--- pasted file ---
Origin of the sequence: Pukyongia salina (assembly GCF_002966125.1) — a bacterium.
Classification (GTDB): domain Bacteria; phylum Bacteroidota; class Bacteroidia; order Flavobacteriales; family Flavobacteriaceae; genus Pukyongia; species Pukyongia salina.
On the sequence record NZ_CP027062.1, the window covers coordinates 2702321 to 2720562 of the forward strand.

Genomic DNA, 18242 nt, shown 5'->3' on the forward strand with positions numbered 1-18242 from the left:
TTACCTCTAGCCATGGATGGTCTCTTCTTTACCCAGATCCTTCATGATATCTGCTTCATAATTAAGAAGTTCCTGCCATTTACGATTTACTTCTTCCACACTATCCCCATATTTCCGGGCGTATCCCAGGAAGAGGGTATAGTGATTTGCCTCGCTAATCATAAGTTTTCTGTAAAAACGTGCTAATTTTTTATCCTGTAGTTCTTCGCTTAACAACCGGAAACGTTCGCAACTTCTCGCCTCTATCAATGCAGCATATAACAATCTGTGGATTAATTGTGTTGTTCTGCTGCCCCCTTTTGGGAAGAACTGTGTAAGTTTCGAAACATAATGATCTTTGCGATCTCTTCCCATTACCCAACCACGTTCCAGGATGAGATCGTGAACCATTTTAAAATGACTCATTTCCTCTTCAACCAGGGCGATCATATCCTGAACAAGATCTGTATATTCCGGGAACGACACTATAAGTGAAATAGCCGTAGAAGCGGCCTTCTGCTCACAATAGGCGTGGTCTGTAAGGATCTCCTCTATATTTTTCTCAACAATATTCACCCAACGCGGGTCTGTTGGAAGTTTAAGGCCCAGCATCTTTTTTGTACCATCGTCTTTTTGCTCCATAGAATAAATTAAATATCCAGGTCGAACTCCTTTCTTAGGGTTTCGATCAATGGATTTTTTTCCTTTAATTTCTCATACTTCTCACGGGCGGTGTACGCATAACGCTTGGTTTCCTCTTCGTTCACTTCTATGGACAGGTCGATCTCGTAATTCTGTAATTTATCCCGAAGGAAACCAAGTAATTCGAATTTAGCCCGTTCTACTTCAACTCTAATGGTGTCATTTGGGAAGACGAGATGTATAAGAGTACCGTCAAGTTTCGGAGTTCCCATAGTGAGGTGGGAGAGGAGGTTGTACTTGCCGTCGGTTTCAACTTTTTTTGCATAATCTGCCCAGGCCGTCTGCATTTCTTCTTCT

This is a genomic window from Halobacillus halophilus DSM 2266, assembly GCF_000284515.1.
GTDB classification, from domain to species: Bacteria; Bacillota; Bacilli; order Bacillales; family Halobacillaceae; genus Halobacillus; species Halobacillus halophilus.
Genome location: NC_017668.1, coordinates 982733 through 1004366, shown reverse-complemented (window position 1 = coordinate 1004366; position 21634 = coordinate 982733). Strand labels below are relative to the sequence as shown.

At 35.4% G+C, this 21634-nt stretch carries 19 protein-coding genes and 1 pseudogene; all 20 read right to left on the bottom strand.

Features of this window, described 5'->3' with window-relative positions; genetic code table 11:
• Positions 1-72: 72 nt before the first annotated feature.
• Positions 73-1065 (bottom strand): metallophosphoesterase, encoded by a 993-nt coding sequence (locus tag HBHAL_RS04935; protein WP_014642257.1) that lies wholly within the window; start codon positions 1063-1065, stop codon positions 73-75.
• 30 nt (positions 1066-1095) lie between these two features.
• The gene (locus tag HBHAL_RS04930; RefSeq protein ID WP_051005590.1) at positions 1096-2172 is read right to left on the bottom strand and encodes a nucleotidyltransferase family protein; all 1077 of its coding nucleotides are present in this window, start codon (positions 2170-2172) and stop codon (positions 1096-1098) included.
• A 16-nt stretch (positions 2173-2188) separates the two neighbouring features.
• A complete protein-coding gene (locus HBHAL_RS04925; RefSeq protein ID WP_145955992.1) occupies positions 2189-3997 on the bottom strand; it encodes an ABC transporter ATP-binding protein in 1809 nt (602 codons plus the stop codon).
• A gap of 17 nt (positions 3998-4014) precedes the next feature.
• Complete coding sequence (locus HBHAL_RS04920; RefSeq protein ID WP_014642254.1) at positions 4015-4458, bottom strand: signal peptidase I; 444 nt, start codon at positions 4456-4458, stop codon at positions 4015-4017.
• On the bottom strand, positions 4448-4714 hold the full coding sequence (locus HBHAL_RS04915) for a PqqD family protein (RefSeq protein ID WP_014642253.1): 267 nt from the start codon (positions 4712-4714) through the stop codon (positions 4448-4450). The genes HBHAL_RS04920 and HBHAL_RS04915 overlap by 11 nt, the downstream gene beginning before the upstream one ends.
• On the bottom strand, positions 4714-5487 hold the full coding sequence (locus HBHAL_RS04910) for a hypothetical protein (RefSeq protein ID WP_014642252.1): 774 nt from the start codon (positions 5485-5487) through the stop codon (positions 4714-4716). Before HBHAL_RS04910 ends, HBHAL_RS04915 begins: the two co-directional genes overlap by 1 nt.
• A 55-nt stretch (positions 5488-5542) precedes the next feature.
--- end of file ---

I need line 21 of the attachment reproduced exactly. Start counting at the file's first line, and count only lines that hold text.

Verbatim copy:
• A 55-nt stretch (positions 5488-5542) precedes the next feature.